The U.S. Open was supposed to be little more than a stage for Andre Agassi's final bow.
Instead, at 36, the so-called "old man of tennis" is making a serious run in his final tournament before he retires, facing off today against 25-year-old German qualifier Benjamin Becker. If he wins. he could face top 10 seed and former U.S. Open champ Andy Roddick.
Some of Agassi's fellow players -- who were children when he began playing -- have paid homage to the tennis great. When American James Blake, 26, played Friday, he donned a reproduction of a classic, hot-pink outfit worn by Agassi circa 1990 outfit in his honor.
"I thought about all the old stuff he used to wear, how unique it was, how special he made every outfit," Blake told reporters on Friday after his 6-3 6-4 7-6 second-round win over Russian Teimuraz Gabashvili.
Now a respected elder statesman of his sport and the emotional favorite of adoring crowds, it seems almost a lifetime ago that Agassi was the shaggy-haired teenaged rebel of the tennis world.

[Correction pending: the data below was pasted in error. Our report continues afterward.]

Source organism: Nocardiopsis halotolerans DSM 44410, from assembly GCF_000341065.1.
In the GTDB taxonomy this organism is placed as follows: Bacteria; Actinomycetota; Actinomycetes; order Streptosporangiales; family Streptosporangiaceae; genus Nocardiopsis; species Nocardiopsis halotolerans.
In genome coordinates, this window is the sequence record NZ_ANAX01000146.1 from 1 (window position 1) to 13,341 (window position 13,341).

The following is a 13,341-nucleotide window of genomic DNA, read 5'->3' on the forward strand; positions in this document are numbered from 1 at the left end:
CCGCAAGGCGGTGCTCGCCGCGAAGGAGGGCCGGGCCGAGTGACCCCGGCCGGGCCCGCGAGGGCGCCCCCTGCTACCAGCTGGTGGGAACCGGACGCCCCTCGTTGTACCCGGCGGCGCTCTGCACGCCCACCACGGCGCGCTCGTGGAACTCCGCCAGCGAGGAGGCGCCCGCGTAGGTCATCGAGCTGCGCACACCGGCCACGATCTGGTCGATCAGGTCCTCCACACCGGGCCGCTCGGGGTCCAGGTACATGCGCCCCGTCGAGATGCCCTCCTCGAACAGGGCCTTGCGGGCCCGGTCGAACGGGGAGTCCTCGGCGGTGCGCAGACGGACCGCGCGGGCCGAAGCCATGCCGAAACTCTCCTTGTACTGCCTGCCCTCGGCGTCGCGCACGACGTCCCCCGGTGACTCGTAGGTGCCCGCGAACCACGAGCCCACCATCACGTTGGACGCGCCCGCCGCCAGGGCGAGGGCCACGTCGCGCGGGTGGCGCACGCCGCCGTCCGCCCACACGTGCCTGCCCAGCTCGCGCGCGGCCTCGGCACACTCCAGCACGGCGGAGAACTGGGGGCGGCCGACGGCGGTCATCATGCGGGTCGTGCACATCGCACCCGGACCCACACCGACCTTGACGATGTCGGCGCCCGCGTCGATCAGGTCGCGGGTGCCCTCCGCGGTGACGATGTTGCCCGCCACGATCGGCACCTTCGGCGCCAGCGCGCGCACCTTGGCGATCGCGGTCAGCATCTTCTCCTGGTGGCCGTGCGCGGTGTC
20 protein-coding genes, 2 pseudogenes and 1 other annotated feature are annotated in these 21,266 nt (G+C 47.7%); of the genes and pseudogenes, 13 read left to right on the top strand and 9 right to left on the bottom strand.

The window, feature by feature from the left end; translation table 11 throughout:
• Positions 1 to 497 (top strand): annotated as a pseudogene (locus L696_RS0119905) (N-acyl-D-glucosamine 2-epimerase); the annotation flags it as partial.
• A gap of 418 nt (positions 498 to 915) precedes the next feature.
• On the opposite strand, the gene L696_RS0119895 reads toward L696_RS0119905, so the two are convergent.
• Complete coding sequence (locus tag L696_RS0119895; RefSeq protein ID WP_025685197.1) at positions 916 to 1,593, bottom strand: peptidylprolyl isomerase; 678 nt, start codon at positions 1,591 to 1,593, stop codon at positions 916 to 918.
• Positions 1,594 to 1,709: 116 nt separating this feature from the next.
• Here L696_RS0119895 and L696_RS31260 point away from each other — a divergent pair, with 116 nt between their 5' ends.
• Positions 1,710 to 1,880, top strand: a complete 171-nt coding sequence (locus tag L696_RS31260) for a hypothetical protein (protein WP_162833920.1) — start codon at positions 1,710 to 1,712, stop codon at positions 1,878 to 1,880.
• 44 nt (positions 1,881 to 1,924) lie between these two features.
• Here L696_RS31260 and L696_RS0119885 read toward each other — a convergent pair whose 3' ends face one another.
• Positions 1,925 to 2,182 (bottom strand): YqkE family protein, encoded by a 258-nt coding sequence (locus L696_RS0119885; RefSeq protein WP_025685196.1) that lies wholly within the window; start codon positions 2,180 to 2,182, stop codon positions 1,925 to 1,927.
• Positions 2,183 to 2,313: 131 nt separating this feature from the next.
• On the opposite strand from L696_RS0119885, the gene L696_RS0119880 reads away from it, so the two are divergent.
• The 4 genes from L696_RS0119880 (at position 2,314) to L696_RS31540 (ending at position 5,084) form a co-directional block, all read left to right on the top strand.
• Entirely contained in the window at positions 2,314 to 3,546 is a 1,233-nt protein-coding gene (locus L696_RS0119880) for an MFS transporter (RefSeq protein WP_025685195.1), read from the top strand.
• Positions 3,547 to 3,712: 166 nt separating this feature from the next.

"We've seen him become really an idol from a very spotty star," sports writer Bud Collins said. "I'd say he went from punk to paragon."
Agassi's remarkable athleticism have helped him win all four Grand Slam titles: the U.S. Open, French, Australian and Wimbledon -- a feat only five others have ever matched.
"Andre knows how to play the game better than anybody who's around now and better than most players who have ever lived," Collins said. "That's kept him going."
But injuries and age caught up with him. In June at Wimbledon, he announced that the U.S. open would be his last campaign.
"He could play another three or four years picking his spots, but he's at a point where his body is breaking down," said Frank Deford, senior contributing writer to Sports Illustrated and sports commentator. "It wouldn't be worth it."
So this is the end of Agassi's glorious and glamorous career. But it's not quite over yet.